Thursday, September 4, 2008

Even if...

There is a great deal written out there about the problems with Intelligent Design's "arguments" that supposedly "refute" the theory of evolution. I won't go into them here (although I may in the future), but suffice it to say, they pretty much all fall into one or more of the following categories:
  • misinterpretation (either deliberate or out of ignorance) of legitimate scientific data;
  • quotes and/or data taken completely out of context and tortured into implying something other than what they actually imply;
  • self-contradictions (or contradictions of other arguments made by the same person or organization);
  • fallacies of logic;
  • applications of valid scientific theory and/or concepts to things they have no business being applied to; and
  • outright lies.
However, as a thought experiment, suppose for a moment that every single argument made by Intelligent Design proponents were completely scientifically accurate. Suppose, if you will, that the theory of evolution really were as full of holes and problems as they'd like us to believe.

Even if that were true...Intelligent Design STILL would not be a valid scientific theory, and it STILL would not belong in science classrooms.

One point that I don't think is made often enough in the "debate" between Intelligent Design proponents and real scientists is this: proving one theory false is not equivalent to proving another theory true. (Not that you can prove a theory. But you know what I mean.)

They'd like us to believe that, if they can "prove" that the theory of evolution is invalid, scientists will magically just accept Intelligent Design. Allow me to use an analogy to illustrate how silly this argument is.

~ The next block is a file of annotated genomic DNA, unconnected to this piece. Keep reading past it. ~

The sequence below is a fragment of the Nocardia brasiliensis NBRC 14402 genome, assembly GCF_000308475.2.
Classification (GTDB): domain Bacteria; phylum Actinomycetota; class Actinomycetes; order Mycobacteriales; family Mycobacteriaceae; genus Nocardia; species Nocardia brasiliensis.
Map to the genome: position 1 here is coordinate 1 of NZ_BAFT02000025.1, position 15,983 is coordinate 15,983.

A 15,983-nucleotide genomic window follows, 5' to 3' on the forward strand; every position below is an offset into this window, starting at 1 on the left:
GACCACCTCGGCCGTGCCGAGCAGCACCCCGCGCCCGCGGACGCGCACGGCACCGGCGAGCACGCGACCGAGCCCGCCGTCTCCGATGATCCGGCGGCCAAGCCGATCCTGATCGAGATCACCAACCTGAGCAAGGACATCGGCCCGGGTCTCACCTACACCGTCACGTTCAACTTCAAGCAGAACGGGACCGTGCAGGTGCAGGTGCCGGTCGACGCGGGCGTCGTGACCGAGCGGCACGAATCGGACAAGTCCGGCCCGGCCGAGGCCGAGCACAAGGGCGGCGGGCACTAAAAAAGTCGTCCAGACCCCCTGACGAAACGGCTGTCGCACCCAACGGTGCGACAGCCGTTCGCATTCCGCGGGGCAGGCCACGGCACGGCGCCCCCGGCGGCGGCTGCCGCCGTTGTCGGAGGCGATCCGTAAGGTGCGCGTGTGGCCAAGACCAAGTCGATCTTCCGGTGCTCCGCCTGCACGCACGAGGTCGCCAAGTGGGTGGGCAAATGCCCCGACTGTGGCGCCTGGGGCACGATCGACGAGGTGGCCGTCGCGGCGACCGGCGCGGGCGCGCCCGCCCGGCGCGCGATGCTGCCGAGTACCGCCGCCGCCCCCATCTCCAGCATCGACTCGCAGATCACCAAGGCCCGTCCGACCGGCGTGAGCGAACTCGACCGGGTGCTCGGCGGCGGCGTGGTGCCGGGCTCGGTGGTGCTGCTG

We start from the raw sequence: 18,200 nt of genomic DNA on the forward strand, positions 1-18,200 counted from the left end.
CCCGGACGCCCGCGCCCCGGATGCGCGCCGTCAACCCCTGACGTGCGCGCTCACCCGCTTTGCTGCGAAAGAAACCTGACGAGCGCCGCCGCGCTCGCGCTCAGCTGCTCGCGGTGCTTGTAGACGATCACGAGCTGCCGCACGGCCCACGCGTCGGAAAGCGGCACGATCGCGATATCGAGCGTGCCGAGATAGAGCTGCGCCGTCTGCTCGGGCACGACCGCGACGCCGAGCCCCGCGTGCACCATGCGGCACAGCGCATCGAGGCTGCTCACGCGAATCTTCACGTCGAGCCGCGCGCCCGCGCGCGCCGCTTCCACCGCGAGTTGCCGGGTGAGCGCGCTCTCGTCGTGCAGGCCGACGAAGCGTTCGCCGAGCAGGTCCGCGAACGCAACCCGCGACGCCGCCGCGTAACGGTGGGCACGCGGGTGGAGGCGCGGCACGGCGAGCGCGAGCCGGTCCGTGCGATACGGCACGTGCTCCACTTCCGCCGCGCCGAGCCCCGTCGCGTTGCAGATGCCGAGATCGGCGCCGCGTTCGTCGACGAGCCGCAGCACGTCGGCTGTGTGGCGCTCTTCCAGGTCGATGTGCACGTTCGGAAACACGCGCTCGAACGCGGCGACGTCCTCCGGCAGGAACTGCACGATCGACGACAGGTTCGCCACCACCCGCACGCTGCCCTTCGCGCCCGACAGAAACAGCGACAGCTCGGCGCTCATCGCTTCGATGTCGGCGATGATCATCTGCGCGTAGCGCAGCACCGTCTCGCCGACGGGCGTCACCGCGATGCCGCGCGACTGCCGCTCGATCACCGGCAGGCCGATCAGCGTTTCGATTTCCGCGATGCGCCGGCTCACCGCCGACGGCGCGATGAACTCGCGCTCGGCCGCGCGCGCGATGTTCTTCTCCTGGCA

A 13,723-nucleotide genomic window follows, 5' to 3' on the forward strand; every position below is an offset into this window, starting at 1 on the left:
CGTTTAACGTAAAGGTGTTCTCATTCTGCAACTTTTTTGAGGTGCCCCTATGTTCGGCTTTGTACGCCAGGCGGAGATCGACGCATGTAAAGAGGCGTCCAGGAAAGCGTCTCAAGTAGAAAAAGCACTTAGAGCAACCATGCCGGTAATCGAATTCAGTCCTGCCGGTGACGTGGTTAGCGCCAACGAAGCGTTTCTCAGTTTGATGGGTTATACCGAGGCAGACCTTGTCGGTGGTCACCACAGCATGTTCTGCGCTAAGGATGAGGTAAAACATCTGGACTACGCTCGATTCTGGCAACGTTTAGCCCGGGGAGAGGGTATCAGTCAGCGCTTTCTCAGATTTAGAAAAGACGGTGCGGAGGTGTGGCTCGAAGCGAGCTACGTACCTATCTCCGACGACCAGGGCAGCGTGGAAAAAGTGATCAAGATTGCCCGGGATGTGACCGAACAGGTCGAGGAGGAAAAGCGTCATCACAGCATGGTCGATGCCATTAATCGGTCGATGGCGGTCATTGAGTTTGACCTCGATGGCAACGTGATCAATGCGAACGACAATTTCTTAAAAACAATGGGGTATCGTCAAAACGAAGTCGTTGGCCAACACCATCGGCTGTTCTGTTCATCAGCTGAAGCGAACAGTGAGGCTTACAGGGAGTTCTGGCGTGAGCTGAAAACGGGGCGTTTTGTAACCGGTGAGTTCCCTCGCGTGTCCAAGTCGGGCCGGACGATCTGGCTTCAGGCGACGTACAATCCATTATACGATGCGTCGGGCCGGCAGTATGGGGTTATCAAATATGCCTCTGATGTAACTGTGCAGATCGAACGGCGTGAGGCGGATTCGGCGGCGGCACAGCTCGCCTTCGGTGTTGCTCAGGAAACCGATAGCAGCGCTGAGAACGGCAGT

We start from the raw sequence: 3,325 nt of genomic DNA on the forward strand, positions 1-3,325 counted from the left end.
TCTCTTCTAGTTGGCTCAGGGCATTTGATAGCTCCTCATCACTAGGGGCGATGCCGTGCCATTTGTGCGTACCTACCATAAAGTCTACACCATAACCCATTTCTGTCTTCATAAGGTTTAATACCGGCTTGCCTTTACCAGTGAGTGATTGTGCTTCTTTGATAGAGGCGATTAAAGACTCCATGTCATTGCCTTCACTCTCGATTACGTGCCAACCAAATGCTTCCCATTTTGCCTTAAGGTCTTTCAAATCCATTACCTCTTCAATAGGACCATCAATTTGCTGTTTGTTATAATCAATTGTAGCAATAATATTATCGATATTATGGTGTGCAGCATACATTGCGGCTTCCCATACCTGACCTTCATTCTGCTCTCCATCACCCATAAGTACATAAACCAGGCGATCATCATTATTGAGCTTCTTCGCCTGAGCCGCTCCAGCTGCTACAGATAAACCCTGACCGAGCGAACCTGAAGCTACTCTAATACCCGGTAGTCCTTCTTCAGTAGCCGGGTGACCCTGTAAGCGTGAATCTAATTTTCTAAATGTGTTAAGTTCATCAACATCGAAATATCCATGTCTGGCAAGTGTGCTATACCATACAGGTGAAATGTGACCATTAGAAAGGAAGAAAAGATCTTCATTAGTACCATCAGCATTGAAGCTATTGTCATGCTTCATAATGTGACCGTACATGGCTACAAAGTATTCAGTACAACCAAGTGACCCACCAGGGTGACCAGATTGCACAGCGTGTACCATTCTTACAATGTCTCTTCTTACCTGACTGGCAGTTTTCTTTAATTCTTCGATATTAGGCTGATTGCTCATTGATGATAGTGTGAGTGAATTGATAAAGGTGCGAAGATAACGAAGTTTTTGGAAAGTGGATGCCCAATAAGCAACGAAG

Imagine a really big party. Hundreds of people in a really big room, all milling around. Suddenly, a gunshot rings out, and someone falls down dead. Further suppose that there are security cameras in this room that catch the whole thing on tape. You can see the shooter's face--can even see the color of her eyes. What's more, there are 15 eyewitnesses that claim to have seen her shoot the victim. The gun has her fingerprints on it and is ballistically matched to the bullet in the victim. There is gunpowder residue all over her hands. And, she has a motive.

In court, the defense tries to get the shooter off by arguing against the validity of all of the evidence. Then, in the closing statement, the defense council says the following:
"Ladies and gentlemen of the jury, the evidence clearly does not show that my client shot the victim. Therefore, it must have been the doorman who shot the victim."

How likely do you think it is that the jury would convict the doorman, just because it couldn't possibly have been the defendant who shot the victim?

Disproof of one theory does not equal proof of another theory. A scientific theory is based on evidence. If there's no evidence to support it--and especially if there's no possible way to collect evidence to support it--then it cannot be a valid scientific theory!

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